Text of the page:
Perhaps one of the most jaw-dropping finds was that vaccinated children exhibited a 420 percent higher incidence of autism when compared to non-vaccinated children — as well as a staggering increased incidence of neurodevelopmental disorders (NDD) in general.

As Robert F. Kennedy Jr notes, the researchers stated:

In a final adjusted model designed to test for this possibility, controlling for the interaction of preterm birth and vaccination, the following factors remained significantly associated with NDD: vaccination (OR 2.5, 95% CI: 1.1, 5.6), nonwhite race (OR 2.4, 95% CI: 1.1, 5.4), and male gender (OR 2.3, 95% CI: 1.2, 4.4). Preterm birth itself, however, was not significantly associated with NDD, whereas the combination (interaction) of preterm birth and vaccination was associated with 6.6-fold increased odds of NDD (95% CI: 2.8, 15.5) (Table 8).

Acclaimed epidemiologist Dr. Anthony Mawson, has authored more than 50 studies and led the astonishing research. In addition to the finding of an overall increased risk of NDD, he and his team also found that there was 420 percent increased risk of both autism and ADHD in vaccinated children. Vaccinated children were also 30 times more likely to have allergic rhinitis and 2.9 times more likely to have eczema than non-vaccinated children. Vaccinated kids also exhibited a staggering 520 percent greater likelihood of having a learning disability.

But it’s not just the matter what risks are increased that is so disturbing about this study. Many proponents of vaccine propaganda are prone to disregarding these kinds of risks as being part of the “greater good,” and maintain that any risk posed by vaccination is worth it to prevent disease. But what if vaccines don’t actually decrease the risk of disease — are these risks really worth it then?

Well, Mawson and his team also examined the risk of so-called “vaccine-preventable” illnesses among vaccinated and unvaccinated children, as well. And what they found was shocking: In most cases, there was no substantial difference between vaccinated and unvaccinated children. [RELATED: Learn more about vaccine deception at]

In the case of chicken pox and pertussis, vaccinated kids did show a statistically significant decrease in the onset of illness compared to unvaccinated children. However, in the case of influenza, mumps, measles, rubella, rotavirus, meningitis, and hepatitis A or B, there was no significant difference in incidence among vaccinated and unvaccinated children.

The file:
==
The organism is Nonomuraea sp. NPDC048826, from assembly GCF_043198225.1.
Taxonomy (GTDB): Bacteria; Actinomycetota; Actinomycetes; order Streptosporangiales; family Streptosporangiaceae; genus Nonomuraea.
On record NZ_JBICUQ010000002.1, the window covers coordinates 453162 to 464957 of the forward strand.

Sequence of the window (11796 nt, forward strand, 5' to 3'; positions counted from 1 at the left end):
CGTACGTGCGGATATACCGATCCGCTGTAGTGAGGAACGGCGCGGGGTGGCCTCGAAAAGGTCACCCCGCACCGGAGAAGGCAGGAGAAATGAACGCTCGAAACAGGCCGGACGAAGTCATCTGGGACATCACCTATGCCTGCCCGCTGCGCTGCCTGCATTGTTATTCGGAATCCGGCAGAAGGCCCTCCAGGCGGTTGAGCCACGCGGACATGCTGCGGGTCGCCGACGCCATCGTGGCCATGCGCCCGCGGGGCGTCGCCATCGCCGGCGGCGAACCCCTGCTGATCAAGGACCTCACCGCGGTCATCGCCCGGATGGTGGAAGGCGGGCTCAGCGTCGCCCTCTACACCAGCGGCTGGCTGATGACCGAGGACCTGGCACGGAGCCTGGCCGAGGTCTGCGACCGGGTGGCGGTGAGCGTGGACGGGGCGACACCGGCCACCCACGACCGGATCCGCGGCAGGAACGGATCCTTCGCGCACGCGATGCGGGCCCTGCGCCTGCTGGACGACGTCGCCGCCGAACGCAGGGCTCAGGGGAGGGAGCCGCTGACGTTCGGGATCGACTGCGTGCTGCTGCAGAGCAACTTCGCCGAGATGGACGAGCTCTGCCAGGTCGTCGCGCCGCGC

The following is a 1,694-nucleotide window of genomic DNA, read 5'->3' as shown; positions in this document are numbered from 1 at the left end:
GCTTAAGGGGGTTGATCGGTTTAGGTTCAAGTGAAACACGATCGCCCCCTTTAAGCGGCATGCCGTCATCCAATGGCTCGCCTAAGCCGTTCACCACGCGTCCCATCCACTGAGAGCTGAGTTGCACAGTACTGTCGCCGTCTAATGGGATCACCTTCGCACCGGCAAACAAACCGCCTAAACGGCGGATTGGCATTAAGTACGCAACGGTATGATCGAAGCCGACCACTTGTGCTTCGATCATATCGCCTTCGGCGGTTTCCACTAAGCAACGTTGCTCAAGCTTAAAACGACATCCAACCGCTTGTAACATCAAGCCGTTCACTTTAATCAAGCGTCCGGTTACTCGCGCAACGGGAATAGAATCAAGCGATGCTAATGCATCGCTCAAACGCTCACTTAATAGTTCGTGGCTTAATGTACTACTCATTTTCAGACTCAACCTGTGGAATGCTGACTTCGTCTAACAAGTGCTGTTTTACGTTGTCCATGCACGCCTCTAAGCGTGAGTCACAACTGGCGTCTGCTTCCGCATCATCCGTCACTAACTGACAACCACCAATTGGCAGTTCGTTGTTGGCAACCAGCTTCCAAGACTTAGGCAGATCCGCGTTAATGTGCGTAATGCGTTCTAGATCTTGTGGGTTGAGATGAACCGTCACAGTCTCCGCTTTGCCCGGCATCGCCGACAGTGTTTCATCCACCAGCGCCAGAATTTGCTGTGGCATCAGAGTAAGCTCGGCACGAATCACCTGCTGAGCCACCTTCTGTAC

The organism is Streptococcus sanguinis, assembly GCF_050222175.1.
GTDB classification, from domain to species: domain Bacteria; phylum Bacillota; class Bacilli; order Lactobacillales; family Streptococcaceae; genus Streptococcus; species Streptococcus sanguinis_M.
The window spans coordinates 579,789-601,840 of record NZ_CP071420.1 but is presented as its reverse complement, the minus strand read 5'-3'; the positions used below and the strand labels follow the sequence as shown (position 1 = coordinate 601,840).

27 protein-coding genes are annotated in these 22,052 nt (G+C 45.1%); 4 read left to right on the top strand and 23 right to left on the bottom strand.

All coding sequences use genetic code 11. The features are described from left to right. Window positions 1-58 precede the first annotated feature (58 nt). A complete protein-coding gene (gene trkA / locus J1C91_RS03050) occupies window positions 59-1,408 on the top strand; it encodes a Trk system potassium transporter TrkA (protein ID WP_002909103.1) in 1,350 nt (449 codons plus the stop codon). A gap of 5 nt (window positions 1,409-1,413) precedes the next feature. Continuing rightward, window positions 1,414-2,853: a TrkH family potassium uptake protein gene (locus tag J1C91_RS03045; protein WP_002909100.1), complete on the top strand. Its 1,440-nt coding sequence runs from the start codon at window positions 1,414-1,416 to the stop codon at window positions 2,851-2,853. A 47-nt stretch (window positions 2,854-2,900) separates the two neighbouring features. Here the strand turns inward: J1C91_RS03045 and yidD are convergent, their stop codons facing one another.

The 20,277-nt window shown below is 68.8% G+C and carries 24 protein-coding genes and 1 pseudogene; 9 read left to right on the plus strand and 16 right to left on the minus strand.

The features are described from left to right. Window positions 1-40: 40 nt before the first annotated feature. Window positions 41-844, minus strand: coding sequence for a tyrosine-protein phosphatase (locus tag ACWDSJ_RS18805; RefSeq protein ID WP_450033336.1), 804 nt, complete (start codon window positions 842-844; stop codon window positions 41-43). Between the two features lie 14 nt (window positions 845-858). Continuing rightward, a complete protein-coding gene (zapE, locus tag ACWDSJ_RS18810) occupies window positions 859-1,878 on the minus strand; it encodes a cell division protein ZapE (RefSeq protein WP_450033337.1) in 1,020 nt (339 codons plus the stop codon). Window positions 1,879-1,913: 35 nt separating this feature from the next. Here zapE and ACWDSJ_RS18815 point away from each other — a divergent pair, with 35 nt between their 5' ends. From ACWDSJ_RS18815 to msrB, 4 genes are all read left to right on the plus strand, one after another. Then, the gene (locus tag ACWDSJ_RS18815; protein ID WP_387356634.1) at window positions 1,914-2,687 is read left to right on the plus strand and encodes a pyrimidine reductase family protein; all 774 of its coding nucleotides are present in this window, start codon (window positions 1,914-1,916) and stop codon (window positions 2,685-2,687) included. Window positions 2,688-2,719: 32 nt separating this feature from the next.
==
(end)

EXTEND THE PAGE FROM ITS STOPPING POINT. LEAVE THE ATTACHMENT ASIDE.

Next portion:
In other words, vaccinated children are generally just as likely to get sick as unvaccinated children. Are the risks really worth it, if vaccines don’t actually offer increased protection?

Last year, Mike Adams revealed that an FDA document for the Tripedia vaccine actually listed autism as a possible effect of vaccination. You can view the full report here. The document states:

Adverse events reported during post-approval use of Tripedia vaccine include idiopathic thrombocytopenic purpura, SIDS, anaphylactic reaction, cellulitis, autism, convulsion/grand mal convulsion, encephalopathy, hypotonia, neuropathy, somnolence and apnea. Events were included in this list because of the seriousness or frequency of reporting. Because these events are reported voluntarily from a population of uncertain size, it is not always possible to reliably estimate their frequencies or to establish a causal relationship to components of Tripedia vaccine.

When even the manufacturer is providing the government with information that shows a vaccine carries the risk of autism, you know it’s got to be pretty risky.